Thursday, November 22, 2012

Thanksgiving 2012

Happy Thanksgiving! Unlike what the prominent American culture dictates, I always dreaded the giant turkey, the unforgiving cranberry sauce, and the overly thick or runny gravy. Even if it was all perfect and I got the dark meat instead of my 20+ older family members that gather each year, five bites in and I would get tired of the flat taste of a traditional Thanksgiving meal. This year, most of my family is in Vietnam, so I did not drive my mom down to have a large feast. Instead, this Thanksgiving became a culinary adventure that suited my taste a lot more.

For lunch, I made battered lobster fried with garlic and green onions, enjoyed with fried rice and a simple mustard greens broth. We shared a glass of red wine I bought when I visited Chateaunauf du Pape in the Provence region of France.

Then, not more than an hour after we finished, I began slow cooking the ragu alla bolognese. It eventually slow cooked for 4 hours. I decided to make it with the spaghetti with truffles. I wanted something with a bit more depth tonight and am saving the tagliatelle for tomorrow when my boyfriend visits. At the same time, I also used the rest of my red wine in making sangria (the wine was a bit drier than what I usually enjoy - more sauvignon taste profile and less merlot taste profile). The sangria turned out amazing; my mom didn't realize how much alcohol content is in sangria, so she got quite tipsy. Oops.

Last destination in Europe (super late): Paris

I found an amazing restaurant in Paris - one that I could go to everyday to eat, if I had the money. It is called Resto d'en Face (more info here: The owner and chef is a lady who goes daily to the local markets, find the freshest ingredients, and then decide her daily menu, so each day is different and just as fresh as the next. Thank you so much for the gastronomic pleasure! Below are the pictures from that restaurant, where I had the pleasure of going to twice.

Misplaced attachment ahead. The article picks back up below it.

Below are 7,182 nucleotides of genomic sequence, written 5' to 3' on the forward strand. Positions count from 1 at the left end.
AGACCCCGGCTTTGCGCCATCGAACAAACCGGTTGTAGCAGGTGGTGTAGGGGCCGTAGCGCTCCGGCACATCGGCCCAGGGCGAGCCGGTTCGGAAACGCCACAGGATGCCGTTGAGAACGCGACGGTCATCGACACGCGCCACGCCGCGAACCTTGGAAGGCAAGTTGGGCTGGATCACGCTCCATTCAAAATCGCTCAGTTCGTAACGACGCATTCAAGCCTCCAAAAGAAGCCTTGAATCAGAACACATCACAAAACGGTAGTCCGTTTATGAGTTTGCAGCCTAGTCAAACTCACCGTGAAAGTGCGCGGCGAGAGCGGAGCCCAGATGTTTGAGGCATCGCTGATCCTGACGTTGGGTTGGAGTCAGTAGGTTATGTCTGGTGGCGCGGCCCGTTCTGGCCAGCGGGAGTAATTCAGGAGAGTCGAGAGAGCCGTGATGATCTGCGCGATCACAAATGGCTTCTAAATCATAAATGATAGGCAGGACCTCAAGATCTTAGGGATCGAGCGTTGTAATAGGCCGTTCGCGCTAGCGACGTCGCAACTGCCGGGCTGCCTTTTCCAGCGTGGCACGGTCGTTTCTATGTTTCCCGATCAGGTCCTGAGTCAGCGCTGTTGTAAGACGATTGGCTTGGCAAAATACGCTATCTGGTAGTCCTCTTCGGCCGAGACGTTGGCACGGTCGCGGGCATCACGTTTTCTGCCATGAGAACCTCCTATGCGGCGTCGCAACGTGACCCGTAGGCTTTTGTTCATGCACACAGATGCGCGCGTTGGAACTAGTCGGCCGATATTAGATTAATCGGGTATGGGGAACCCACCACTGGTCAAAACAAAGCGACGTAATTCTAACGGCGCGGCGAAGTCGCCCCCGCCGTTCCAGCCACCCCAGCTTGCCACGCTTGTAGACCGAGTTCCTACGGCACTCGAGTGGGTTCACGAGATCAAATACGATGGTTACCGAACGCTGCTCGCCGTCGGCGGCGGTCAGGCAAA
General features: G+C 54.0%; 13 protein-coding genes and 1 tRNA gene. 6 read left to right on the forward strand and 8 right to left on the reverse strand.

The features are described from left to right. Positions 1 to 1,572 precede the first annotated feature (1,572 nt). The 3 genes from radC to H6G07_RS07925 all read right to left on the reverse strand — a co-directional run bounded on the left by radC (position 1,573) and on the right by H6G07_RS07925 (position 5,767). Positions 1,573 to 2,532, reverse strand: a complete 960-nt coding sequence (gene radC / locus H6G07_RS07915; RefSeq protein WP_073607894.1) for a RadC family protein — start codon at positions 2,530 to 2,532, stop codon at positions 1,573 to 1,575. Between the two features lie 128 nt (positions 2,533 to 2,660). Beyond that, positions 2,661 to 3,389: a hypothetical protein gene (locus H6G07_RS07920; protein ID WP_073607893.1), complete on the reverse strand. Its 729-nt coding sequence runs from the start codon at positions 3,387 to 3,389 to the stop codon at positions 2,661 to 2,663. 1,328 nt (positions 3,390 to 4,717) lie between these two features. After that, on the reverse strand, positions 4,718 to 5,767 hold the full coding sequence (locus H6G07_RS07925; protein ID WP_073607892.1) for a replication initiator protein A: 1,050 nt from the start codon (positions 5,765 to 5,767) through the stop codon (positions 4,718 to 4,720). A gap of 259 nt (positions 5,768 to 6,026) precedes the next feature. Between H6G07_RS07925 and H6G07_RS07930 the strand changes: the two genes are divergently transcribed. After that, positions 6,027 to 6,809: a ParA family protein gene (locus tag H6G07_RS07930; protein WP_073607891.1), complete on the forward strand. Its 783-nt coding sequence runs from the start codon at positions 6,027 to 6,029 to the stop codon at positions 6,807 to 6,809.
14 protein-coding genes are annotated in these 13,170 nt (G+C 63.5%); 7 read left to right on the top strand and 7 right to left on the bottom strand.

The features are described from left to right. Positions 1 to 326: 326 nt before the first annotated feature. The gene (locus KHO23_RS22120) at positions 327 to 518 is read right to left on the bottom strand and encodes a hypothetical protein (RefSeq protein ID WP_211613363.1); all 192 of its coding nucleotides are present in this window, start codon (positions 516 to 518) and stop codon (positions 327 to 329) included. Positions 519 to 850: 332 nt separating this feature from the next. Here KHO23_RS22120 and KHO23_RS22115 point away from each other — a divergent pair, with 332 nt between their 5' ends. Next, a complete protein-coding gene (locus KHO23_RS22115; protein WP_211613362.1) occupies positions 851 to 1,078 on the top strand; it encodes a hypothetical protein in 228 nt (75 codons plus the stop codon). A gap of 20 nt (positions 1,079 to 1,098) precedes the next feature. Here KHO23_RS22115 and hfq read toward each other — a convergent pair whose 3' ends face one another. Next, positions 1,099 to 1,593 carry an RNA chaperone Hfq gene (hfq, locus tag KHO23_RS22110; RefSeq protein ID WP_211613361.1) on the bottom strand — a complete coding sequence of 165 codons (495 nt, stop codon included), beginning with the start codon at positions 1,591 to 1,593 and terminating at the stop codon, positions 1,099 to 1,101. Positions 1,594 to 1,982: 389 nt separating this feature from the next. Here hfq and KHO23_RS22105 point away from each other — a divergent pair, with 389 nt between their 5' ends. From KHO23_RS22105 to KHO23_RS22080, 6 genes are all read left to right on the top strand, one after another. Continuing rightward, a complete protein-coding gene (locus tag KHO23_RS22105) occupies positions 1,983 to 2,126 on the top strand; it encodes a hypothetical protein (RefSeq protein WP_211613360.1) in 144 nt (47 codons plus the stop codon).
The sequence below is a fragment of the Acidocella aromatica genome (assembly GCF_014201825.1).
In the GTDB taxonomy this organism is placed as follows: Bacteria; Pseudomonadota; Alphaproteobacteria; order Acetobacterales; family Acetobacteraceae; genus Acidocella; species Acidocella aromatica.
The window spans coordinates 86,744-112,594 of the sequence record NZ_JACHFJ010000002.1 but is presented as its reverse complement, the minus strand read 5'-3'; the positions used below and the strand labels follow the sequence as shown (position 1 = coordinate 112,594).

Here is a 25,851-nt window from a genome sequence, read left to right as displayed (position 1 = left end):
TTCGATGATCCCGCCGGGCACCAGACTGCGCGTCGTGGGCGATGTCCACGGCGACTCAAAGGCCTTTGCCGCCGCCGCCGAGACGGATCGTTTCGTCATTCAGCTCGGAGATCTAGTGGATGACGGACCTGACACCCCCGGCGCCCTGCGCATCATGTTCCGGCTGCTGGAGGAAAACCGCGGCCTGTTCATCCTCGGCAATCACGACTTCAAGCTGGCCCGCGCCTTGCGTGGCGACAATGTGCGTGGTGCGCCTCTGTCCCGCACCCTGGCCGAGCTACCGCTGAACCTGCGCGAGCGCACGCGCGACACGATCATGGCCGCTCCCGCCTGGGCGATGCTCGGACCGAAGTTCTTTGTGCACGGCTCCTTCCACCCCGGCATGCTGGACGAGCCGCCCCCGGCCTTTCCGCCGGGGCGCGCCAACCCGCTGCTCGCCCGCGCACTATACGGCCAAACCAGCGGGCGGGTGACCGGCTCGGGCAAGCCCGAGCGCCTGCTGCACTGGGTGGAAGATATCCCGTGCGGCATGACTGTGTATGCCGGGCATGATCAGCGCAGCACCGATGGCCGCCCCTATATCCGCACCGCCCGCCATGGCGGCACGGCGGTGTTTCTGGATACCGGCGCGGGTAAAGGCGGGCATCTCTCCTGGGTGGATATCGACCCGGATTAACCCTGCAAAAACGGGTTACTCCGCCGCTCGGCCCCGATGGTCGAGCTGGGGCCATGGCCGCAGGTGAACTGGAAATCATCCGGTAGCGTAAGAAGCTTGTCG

foie gras with mango and mint - amazing flavor pairing!

Monday, July 23, 2012

Europe, Destination 6: Rome, Italy AND my recreation of oxtail stew

Rome was one of the places I was extremely excited to visit - I've been intrigued by antiquity for many years. With that said, I expected the trip to be more hectic, with food on the go instead of sit down restaurants. Boy, was I wrong. Rome was the place where I drank the most cappuccinos and marrochinos, the place where I had my favorite pasta dish in Italy - rigatoni with oxtail stew in tomato sauce, the place where I cherished my last bite of gelato, and the place where I had my all time favorite tiramisu. I stayed in Trastavere, which made it extremely easy to find amazing and comparatively cheap restaurants that served amazing food. So, when all said and done, I think I did Rome proud - I ate lavishly (while still on a budget, of course), I pondered the meaning of life as I immersed myself in ancient architecture, and looked at the city with a childlike wonder.
One of my cappuccinos, after I added 1/2 a packet of sugar and mixed it.

I was a bit curious as to how art was made with froth, so I used the butt of my spoon to make a fat bear... here's to hoping attempt 2 gets better.

Marrochino. My addiction.

The Oxtail Stew Rigatoni dish... not so pretty, sorry, I ate about 3/4 of the plate before I realized I would regret it for a long time if I didn't take a picture.

Fortunately, the full dish (oxtail stew rigatoni) is pictured and hung on the left. OM NOM.

My last gelato in Italy. Pistachio and Mint. It was a great way to end my last night in Rome.

You knew M and I couldn't go more than a week or two without Asian food... M's Katsu Don.